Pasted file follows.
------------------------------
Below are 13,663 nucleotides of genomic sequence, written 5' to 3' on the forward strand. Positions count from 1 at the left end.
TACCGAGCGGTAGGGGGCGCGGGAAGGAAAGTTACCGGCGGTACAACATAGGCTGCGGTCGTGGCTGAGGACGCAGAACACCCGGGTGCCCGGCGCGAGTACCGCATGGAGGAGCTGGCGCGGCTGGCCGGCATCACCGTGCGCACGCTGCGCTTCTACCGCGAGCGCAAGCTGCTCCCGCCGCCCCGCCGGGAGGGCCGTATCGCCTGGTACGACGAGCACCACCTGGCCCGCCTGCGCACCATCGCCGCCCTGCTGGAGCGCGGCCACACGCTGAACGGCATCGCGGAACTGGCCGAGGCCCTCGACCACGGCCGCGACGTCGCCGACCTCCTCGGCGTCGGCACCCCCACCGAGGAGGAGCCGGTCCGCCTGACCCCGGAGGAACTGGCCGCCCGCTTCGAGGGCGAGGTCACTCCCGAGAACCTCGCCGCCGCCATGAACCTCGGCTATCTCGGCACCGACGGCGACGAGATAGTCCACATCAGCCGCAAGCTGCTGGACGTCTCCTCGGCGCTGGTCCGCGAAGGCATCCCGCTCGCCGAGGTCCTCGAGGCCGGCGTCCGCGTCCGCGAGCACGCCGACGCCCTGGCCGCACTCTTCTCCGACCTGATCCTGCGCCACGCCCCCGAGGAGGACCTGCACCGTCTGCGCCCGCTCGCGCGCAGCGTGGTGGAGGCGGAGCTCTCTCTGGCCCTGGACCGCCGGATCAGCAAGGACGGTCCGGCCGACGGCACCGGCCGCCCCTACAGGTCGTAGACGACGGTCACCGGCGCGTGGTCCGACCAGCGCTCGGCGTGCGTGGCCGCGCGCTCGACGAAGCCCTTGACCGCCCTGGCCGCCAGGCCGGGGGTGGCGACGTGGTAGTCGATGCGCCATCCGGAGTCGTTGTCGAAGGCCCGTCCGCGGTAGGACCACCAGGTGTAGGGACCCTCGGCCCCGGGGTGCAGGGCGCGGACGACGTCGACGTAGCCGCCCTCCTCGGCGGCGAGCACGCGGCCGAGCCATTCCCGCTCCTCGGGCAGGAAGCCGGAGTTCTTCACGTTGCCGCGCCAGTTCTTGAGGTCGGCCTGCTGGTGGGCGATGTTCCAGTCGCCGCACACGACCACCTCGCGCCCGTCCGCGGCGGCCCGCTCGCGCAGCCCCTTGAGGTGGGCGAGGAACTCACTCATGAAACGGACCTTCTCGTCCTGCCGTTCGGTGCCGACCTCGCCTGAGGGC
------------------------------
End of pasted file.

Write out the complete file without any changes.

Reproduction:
Below are 13,663 nucleotides of genomic sequence, written 5' to 3' on the forward strand. Positions count from 1 at the left end.
TACCGAGCGGTAGGGGGCGCGGGAAGGAAAGTTACCGGCGGTACAACATAGGCTGCGGTCGTGGCTGAGGACGCAGAACACCCGGGTGCCCGGCGCGAGTACCGCATGGAGGAGCTGGCGCGGCTGGCCGGCATCACCGTGCGCACGCTGCGCTTCTACCGCGAGCGCAAGCTGCTCCCGCCGCCCCGCCGGGAGGGCCGTATCGCCTGGTACGACGAGCACCACCTGGCCCGCCTGCGCACCATCGCCGCCCTGCTGGAGCGCGGCCACACGCTGAACGGCATCGCGGAACTGGCCGAGGCCCTCGACCACGGCCGCGACGTCGCCGACCTCCTCGGCGTCGGCACCCCCACCGAGGAGGAGCCGGTCCGCCTGACCCCGGAGGAACTGGCCGCCCGCTTCGAGGGCGAGGTCACTCCCGAGAACCTCGCCGCCGCCATGAACCTCGGCTATCTCGGCACCGACGGCGACGAGATAGTCCACATCAGCCGCAAGCTGCTGGACGTCTCCTCGGCGCTGGTCCGCGAAGGCATCCCGCTCGCCGAGGTCCTCGAGGCCGGCGTCCGCGTCCGCGAGCACGCCGACGCCCTGGCCGCACTCTTCTCCGACCTGATCCTGCGCCACGCCCCCGAGGAGGACCTGCACCGTCTGCGCCCGCTCGCGCGCAGCGTGGTGGAGGCGGAGCTCTCTCTGGCCCTGGACCGCCGGATCAGCAAGGACGGTCCGGCCGACGGCACCGGCCGCCCCTACAGGTCGTAGACGACGGTCACCGGCGCGTGGTCCGACCAGCGCTCGGCGTGCGTGGCCGCGCGCTCGACGAAGCCCTTGACCGCCCTGGCCGCCAGGCCGGGGGTGGCGACGTGGTAGTCGATGCGCCATCCGGAGTCGTTGTCGAAGGCCCGTCCGCGGTAGGACCACCAGGTGTAGGGACCCTCGGCCCCGGGGTGCAGGGCGCGGACGACGTCGACGTAGCCGCCCTCCTCGGCGGCGAGCACGCGGCCGAGCCATTCCCGCTCCTCGGGCAGGAAGCCGGAGTTCTTCACGTTGCCGCGCCAGTTCTTGAGGTCGGCCTGCTGGTGGGCGATGTTCCAGTCGCCGCACACGACCACCTCGCGCCCGTCCGCGGCGGCCCGCTCGCGCAGCCCCTTGAGGTGGGCGAGGAACTCACTCATGAAACGGACCTTCTCGTCCTGCCGTTCGGTGCCGACCTCGCCTGAGGGC